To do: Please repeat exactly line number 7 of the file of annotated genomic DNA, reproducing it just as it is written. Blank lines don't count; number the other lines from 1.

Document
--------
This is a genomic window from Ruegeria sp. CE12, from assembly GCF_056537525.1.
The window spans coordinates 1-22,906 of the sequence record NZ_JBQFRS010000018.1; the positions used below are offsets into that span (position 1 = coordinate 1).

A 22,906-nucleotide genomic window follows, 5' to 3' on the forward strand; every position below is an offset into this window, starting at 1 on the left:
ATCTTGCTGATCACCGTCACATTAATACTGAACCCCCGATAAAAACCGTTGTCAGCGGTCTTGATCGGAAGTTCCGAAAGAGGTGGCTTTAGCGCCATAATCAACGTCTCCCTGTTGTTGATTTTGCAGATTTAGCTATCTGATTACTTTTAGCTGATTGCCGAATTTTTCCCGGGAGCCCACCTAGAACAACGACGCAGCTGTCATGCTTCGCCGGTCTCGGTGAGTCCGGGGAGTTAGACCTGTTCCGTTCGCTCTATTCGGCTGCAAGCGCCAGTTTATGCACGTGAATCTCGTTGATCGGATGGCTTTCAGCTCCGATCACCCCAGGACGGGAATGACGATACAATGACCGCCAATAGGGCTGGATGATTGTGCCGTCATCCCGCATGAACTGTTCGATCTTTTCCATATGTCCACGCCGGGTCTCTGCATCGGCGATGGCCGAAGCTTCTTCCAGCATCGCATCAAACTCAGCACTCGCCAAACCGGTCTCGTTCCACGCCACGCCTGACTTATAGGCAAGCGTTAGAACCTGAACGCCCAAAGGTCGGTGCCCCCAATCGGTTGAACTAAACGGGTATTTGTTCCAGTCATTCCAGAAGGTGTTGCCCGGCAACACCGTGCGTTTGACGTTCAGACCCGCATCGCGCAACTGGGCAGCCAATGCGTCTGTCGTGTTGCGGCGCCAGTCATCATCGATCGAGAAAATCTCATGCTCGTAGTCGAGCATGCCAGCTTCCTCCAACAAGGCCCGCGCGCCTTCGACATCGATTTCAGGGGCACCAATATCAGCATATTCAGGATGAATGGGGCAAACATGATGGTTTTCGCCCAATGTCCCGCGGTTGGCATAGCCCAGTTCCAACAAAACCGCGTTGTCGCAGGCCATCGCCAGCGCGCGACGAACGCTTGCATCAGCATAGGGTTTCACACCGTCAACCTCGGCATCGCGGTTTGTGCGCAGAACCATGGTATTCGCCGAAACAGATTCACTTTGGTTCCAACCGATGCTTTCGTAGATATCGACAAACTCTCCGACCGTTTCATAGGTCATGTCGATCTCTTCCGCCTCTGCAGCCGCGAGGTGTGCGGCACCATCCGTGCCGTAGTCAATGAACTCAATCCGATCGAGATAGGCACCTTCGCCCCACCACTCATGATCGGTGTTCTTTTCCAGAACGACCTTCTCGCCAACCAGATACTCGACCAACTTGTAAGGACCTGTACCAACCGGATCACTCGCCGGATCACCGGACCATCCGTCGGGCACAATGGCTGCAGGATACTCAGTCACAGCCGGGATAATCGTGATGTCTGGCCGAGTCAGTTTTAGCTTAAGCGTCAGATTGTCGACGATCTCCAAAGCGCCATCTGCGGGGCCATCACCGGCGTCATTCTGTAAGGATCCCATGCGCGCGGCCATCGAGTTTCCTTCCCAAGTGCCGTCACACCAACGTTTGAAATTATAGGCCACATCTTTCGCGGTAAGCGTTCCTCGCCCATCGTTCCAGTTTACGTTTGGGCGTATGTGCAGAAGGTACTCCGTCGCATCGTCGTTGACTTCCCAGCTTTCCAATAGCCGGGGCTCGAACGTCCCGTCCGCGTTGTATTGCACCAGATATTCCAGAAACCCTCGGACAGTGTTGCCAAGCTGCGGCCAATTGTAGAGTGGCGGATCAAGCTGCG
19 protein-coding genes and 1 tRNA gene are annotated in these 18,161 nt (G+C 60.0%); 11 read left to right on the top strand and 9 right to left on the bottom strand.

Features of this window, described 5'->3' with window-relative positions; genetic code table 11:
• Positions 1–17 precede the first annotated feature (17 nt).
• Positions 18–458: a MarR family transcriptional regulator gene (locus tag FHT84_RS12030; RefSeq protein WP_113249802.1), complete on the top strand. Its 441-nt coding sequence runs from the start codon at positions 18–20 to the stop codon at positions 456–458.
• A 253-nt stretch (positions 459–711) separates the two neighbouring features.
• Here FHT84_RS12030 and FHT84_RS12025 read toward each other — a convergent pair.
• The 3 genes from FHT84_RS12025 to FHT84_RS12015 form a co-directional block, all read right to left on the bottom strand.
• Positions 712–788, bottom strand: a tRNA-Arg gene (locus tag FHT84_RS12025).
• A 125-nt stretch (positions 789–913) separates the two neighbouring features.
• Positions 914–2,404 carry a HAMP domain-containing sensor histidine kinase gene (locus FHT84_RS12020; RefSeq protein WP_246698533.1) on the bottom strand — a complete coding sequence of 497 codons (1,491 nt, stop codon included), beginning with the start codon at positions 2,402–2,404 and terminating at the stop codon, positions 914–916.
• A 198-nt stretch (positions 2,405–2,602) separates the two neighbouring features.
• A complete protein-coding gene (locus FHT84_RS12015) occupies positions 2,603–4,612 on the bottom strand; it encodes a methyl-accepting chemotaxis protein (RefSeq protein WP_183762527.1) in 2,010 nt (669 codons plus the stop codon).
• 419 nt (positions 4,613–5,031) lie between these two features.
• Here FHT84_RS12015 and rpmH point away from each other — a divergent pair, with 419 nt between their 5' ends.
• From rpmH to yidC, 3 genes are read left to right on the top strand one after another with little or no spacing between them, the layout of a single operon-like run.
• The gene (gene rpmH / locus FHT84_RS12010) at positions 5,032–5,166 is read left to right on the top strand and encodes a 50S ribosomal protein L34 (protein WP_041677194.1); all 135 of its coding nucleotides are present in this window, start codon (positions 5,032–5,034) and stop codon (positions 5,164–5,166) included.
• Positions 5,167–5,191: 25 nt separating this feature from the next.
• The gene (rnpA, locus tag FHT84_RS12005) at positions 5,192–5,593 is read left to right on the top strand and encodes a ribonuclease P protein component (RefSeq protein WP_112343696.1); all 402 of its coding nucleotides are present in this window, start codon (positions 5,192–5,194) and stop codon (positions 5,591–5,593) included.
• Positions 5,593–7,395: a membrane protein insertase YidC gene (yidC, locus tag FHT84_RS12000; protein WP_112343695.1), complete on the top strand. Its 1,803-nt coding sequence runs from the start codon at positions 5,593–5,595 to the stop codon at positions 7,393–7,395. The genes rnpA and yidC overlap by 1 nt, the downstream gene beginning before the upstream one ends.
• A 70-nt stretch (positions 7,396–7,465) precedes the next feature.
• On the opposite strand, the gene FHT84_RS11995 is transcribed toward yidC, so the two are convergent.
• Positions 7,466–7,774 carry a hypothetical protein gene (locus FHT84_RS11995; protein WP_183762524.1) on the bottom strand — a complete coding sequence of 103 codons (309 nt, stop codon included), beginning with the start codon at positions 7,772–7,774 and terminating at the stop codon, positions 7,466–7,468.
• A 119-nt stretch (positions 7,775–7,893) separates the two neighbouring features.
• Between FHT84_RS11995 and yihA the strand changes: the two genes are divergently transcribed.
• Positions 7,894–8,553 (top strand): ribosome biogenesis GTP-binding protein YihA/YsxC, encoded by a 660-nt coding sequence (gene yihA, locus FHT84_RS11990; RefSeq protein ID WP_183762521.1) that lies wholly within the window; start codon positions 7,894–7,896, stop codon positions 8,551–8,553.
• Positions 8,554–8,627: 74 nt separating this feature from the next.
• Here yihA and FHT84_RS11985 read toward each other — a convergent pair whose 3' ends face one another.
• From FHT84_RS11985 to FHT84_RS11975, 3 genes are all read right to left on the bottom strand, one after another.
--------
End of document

• Positions 1–17 precede the first annotated feature (17 nt).